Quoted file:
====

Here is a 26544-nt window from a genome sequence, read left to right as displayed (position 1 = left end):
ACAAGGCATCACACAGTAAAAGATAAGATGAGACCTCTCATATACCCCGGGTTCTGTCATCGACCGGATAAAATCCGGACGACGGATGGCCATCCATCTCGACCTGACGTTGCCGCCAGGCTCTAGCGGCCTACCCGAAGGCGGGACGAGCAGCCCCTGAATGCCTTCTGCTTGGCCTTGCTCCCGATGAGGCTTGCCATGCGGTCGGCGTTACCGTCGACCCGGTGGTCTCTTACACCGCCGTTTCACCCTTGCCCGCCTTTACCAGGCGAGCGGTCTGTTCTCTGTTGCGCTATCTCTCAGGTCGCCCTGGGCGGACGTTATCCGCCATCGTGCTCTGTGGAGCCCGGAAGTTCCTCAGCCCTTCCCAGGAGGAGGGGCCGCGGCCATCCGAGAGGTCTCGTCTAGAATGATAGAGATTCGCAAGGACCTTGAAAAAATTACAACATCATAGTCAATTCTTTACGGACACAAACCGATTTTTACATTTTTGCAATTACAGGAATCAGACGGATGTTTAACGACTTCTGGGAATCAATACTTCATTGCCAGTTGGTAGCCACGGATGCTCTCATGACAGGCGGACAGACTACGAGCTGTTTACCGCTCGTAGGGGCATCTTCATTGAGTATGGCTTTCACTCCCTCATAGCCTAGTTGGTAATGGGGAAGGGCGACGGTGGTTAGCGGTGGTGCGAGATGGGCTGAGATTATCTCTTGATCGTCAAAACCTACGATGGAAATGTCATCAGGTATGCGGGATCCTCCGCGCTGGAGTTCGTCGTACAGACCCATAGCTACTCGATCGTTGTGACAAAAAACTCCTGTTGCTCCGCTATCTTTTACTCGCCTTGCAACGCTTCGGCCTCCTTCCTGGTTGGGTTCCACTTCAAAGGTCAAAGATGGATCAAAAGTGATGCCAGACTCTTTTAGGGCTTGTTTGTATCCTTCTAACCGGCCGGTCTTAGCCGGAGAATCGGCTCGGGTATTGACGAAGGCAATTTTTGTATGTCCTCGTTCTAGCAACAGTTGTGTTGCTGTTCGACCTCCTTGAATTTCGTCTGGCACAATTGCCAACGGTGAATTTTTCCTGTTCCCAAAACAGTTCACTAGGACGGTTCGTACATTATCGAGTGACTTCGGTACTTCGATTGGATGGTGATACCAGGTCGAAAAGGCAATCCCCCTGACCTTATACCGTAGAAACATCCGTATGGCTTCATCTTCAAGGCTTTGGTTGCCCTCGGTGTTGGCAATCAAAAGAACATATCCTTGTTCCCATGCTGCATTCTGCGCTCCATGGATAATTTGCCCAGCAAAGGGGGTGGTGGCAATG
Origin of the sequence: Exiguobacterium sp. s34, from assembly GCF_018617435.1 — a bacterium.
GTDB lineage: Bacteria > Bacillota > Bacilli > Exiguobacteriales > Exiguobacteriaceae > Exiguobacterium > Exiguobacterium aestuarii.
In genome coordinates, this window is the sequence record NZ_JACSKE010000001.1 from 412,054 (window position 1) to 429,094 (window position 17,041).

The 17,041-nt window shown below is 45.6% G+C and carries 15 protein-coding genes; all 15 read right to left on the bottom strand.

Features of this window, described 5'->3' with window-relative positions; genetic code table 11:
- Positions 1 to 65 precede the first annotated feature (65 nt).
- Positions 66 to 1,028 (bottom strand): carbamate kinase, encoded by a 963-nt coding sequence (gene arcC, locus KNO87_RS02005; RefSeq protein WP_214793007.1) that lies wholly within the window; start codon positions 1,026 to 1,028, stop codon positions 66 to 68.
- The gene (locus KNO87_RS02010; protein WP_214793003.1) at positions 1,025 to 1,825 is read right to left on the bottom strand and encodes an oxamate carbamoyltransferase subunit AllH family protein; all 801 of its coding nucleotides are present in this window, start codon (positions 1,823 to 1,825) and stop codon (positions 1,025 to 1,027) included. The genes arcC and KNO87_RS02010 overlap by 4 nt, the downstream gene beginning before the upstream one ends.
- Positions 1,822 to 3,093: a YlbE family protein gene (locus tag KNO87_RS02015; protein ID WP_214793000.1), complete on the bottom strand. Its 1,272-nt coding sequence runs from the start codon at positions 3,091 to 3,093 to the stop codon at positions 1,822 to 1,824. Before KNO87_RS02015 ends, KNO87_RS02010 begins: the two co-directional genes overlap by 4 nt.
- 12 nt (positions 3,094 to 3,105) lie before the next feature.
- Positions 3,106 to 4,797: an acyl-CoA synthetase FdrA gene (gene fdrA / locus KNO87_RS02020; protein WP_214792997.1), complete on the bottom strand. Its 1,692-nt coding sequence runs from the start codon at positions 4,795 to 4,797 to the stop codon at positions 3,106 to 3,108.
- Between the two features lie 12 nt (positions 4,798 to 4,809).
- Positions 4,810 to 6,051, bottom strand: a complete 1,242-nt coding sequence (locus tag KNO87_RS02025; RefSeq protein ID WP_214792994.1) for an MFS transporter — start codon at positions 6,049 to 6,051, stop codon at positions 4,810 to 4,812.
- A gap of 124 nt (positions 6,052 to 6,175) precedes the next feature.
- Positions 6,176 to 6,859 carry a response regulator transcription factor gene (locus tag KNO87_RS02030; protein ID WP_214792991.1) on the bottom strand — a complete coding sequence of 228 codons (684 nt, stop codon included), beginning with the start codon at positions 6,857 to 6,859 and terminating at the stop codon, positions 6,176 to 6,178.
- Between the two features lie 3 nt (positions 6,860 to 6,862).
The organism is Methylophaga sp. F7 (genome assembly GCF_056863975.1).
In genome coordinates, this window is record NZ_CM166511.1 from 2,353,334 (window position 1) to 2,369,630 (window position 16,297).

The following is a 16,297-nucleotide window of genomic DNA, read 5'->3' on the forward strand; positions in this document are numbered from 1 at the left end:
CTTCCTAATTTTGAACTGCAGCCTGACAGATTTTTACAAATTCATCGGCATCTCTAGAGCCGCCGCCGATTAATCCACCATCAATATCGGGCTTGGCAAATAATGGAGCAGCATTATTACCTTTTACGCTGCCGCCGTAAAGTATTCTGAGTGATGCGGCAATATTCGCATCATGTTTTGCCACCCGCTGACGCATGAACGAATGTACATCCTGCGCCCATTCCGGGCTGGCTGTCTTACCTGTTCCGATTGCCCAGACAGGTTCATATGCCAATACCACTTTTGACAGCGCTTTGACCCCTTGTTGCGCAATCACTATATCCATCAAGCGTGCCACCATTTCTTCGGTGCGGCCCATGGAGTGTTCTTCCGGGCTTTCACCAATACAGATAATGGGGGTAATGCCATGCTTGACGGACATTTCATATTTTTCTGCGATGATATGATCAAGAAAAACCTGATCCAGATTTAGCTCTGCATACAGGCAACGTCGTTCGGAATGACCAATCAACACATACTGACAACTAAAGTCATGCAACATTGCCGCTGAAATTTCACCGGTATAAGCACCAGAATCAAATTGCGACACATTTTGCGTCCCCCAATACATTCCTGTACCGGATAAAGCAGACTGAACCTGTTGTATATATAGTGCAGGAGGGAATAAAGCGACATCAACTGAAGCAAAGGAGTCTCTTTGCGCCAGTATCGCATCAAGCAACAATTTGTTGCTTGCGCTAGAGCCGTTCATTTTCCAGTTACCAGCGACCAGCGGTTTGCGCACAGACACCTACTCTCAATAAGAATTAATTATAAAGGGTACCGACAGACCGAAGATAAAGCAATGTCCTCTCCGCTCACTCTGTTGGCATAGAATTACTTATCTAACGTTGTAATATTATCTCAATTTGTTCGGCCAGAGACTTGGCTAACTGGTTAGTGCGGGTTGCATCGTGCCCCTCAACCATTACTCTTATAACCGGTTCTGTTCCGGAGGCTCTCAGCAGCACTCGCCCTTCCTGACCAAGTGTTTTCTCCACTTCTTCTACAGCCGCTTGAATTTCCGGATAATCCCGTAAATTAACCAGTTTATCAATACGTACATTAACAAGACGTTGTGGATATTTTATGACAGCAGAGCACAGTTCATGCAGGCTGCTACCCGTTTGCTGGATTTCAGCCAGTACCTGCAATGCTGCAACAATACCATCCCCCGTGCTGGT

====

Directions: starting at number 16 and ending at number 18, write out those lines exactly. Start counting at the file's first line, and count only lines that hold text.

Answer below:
- A gap of 124 nt (positions 6,052 to 6,175) precedes the next feature.
- Positions 6,176 to 6,859 carry a response regulator transcription factor gene (locus tag KNO87_RS02030; protein ID WP_214792991.1) on the bottom strand — a complete coding sequence of 228 codons (684 nt, stop codon included), beginning with the start codon at positions 6,857 to 6,859 and terminating at the stop codon, positions 6,176 to 6,178.
- Between the two features lie 3 nt (positions 6,860 to 6,862).